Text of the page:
The saying “she wears her heart on her sleeve” is wasted on me. I wear my heart everywhere. I am a crier. I always have been. My mother used to tell and retell the story of when I was three and she found me sitting silently on the front porch with tears pouring down my red, blotchy cheeks. She stroked my hair and wiped each stray tear. She asked me what had moved me to tears on such a beautiful day. What moved me to cry? I told her I was in love  with the green leaves on the trees and I was feeling so bad for them because when the trees changed color, they would fall to the ground and die. I was mourning the life of leaves that would eventually be lost as the temperatures plummeted. It may have been then, that day while sitting with my mom, that I realized how much emotion I held inside.

When I was in kindergarten, I had an embarrassing bathroom incident at school.  The teacher found me crying in the bathroom, trying to write a note that said, “I am sorry” on it to the janitor.  She asked what I was sorry for and why was I writing a note. I told her I felt bad for the janitor that had to clean up the mess. She tried to stifle a giggle and told me it was his job to clean up messes. Missing the fact that she was trying to make me feel better, I said, “He is probably going to be stuck here late cleaning this up and his supper is going to get cold.”

In sixth grade, when a friend lost her beloved dog, my heart broke for her. I made the mistake of asking how he died. She said her dad accidentally hit the dog when he was backing out of the driveway and ran over his leg. The dog developed an infection and the vet couldn’t make him better. I cried myself to sleep that night. I rubbed my leg absentmindedly for two weeks. Numerous adults asked me if I was hurt—I said not that I know of.  Mrs. G, my voice teacher, called my mom in after my lesson because she worried I wasn’t telling her the whole truth of an injury to my leg. My mom realized all that leg rubbing was me trying to somehow heal the dog’s leg.

These times when I was filled with emotion, sometimes even sadness, didn’t end.  They just evolved. Now, when I feel my heart flutter, when my throat tightens, when my finger tips tingle, I no longer believe a significant medical anomaly is present. I am able to acknowledge that I am overwhelmed with emotion. Real, true, overwhelming emotions. Heartache. Regret. Joy.  Remorse. Jealousy. Happiness. Every single emotion is meant to be felt. Some savored and revisited. Some processed quickly so that they can be released. What I have realized is that I, personally, just hold onto it all. All of the emotions are held tightly in my grasp, so tightly my knuckles turn white.  The feeling—the processing—I am great at. The letting go is something I have yet to be able to experience fully.

A book. A scent. A rainfall. A flower.  Sometimes it’s even how blue the water is or how green the evergreens are when they blow violently in the wind.  My memories of days gone by are held within my five senses. I am the person that can be brought to a puddle of joyful tears over the smell of a cologne. I am the person that cried while watching a movie the other night, remembering the first time I had heard the theme song. I am the person that bought six blankets trying to replicate the feeling of a rough car trunk blanket. They all just didn’t feel right when I held them between my thumb and forefinger.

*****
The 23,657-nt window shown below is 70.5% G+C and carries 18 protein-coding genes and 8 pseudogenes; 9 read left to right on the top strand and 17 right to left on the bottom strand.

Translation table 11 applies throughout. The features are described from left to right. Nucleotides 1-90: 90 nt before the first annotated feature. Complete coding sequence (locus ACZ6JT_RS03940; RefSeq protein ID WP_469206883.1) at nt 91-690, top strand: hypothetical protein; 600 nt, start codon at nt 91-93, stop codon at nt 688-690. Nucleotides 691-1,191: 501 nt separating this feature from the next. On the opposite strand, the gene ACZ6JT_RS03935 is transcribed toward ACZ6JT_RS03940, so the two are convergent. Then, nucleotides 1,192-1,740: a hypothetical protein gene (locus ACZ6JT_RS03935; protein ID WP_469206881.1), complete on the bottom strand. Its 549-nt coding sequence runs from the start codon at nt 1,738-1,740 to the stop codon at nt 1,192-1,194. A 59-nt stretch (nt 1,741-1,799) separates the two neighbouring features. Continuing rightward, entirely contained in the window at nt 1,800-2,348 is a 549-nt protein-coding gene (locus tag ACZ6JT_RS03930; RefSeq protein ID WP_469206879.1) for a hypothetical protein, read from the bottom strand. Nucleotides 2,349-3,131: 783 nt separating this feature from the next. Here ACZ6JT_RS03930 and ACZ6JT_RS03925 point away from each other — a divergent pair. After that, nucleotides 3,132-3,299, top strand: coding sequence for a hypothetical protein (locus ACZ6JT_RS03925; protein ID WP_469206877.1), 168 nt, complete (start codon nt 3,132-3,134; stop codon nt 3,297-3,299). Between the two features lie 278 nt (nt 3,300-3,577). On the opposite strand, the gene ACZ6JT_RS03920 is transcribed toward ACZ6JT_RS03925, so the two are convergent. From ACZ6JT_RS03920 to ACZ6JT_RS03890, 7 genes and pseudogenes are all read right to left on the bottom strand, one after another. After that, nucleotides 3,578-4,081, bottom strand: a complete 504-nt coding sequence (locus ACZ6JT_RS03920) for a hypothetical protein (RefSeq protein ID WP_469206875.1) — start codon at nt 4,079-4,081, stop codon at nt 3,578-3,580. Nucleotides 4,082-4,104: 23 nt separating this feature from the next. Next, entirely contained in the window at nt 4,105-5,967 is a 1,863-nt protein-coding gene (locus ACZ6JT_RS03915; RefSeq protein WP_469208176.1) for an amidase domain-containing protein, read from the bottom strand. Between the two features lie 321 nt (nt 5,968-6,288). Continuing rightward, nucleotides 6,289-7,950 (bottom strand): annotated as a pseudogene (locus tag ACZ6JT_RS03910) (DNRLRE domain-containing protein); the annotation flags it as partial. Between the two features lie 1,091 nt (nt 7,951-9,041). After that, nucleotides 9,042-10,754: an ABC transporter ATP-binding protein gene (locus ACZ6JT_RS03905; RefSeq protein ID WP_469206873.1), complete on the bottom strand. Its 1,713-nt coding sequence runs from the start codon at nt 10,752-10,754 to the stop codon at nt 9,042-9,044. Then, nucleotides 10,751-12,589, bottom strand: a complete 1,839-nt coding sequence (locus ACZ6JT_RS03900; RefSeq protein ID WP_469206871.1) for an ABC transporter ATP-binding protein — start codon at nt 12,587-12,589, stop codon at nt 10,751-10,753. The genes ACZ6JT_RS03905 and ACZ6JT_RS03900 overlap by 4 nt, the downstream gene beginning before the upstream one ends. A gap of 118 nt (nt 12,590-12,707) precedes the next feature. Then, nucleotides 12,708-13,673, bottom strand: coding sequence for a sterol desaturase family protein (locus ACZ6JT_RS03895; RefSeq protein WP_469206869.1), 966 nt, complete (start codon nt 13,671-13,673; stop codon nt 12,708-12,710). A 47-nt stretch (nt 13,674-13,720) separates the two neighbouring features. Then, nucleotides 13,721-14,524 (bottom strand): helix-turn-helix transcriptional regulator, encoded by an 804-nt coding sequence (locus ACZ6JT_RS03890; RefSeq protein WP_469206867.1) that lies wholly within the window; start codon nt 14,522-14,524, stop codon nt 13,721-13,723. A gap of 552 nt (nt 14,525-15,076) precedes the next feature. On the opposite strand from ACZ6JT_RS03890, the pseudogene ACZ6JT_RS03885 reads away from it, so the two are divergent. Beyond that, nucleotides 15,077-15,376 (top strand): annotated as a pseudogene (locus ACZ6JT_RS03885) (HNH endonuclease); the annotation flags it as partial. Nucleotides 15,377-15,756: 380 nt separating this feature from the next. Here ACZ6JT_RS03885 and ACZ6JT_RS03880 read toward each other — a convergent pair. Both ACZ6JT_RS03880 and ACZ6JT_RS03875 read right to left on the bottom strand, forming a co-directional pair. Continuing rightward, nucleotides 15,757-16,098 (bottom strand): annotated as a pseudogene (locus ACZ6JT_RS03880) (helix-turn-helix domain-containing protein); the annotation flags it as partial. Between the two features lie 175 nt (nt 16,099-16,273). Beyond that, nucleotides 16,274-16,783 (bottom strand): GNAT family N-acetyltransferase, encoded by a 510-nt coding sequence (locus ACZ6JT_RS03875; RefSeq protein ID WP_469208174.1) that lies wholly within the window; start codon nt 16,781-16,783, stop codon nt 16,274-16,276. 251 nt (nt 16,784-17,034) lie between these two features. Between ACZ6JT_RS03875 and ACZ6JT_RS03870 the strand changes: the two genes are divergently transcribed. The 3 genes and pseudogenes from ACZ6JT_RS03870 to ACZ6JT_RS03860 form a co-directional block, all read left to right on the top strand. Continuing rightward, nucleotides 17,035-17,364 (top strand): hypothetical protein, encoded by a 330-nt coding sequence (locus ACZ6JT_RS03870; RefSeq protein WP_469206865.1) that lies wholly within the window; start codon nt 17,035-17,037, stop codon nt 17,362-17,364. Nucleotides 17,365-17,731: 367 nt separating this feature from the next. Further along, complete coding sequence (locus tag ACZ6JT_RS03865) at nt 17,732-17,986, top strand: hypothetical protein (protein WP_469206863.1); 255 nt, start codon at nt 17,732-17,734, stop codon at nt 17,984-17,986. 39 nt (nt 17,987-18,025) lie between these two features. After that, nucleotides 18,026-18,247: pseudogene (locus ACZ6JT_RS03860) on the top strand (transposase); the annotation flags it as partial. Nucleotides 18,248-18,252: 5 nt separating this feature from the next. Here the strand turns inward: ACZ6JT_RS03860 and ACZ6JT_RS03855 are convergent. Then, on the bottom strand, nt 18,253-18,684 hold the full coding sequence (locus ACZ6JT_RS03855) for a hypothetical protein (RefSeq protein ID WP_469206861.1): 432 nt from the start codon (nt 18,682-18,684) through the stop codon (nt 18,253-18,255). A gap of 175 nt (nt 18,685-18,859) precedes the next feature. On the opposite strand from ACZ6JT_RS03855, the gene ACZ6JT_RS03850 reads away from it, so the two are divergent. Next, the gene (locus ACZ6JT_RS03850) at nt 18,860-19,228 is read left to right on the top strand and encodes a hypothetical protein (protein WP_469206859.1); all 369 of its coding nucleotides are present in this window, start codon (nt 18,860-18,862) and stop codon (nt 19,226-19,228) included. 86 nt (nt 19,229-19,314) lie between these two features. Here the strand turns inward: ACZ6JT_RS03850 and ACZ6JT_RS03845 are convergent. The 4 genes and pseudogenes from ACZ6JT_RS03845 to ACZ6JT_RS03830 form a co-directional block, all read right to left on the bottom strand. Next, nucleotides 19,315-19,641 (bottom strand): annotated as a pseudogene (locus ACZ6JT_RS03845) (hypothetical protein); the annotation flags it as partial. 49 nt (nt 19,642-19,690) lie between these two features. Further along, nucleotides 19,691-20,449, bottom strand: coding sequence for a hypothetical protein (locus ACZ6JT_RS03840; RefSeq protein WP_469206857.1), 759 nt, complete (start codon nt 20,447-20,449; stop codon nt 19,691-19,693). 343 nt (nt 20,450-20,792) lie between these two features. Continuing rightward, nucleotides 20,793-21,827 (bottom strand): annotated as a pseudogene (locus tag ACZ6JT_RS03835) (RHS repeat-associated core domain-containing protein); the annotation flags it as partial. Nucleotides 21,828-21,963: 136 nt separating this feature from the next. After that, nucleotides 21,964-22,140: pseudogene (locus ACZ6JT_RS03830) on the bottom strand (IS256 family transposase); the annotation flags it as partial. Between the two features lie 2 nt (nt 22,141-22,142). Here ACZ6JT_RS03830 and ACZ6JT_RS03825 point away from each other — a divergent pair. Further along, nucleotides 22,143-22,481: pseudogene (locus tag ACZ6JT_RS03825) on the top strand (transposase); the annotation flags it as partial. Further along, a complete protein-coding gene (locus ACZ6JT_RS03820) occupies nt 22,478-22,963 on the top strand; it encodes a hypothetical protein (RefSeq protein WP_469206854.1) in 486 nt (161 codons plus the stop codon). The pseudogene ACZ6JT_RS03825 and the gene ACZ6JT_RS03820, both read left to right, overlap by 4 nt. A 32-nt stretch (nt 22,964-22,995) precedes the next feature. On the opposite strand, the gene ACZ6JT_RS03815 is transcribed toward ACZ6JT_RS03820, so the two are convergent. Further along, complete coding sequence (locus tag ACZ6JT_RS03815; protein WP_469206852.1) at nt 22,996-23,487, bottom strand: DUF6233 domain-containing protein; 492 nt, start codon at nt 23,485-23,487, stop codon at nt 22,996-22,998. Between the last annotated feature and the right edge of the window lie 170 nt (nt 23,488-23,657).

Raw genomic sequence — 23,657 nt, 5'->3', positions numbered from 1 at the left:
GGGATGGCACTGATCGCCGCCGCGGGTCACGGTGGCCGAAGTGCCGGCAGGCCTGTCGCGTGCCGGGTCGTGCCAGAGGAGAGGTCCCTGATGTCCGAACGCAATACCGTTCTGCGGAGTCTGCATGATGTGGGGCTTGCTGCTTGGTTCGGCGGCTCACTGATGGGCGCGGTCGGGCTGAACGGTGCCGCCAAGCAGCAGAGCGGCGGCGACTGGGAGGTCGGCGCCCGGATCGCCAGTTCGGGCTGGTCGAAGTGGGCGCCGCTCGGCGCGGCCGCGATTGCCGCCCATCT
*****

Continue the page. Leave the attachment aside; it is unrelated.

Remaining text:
I am okay with crying in public. I am not an attractive crier, but my tears usually end in bouts of laughter which are often times contagious. Group crying is always a riot.  And when I say “riot” I mean awkward and amazing at the same time. In these past 25 years, I have come to welcome the tears when they come. It isn’t if, but when.  The tears are cleansing. They wash me clean. They remove a lot of the immediate feelings that I have about a situation. Sometimes, the tears serve as a salve. They start the healing process on a open wound. They repair. They restore.

I cried earlier today, over a memory I hold dear. A memory that only one other person knows about, and that person probably has never shared that memory with anyone else. I miss them. I miss the times we shared. And I love that this memory makes me so amazingly joy-filled that a release of tears warms my heart even more. There isn’t anything wrong with these tears, especially when then help you move forward. I was able to send a text with well wishes this morning—something I wouldn’t have been able to do yesterday. This morning’s tears helped me understand that I was able to let go. That I should let go. Maybe just a little bit. And letting go is exactly what did. I no longer felt the need to white knuckle it as I held it all in. Those tears released me. That text sent.  I end this day content.

Whether it is something from days gone by or something present, something tangible today, I will welcome the tears each situation produces from this day forward.  Welcome them because tears are cleansing. Healing. They are able to repair and restore.  Tears have become a favored friend. No longer afraid to express emotion, those tears are the easiest and sometimes most meaningful release.


Kelli J Gavin lives in Carver, Minnesota with Josh, her husband of 22 years and two crazy kids. She is a Professional Organizer with Home & Life Organization and sells Lovely Jewelry. She enjoys writing, reading, swimming, and spending time with family and friends. She abhors walks on the beach (sand in places no one wishes sand to be), candle lit dinners, (can’t see) and the idea of cooking two nights in a row (no thank you).Check out Kelli J Gavin on Twitter: @KelliJGavin and her blog:

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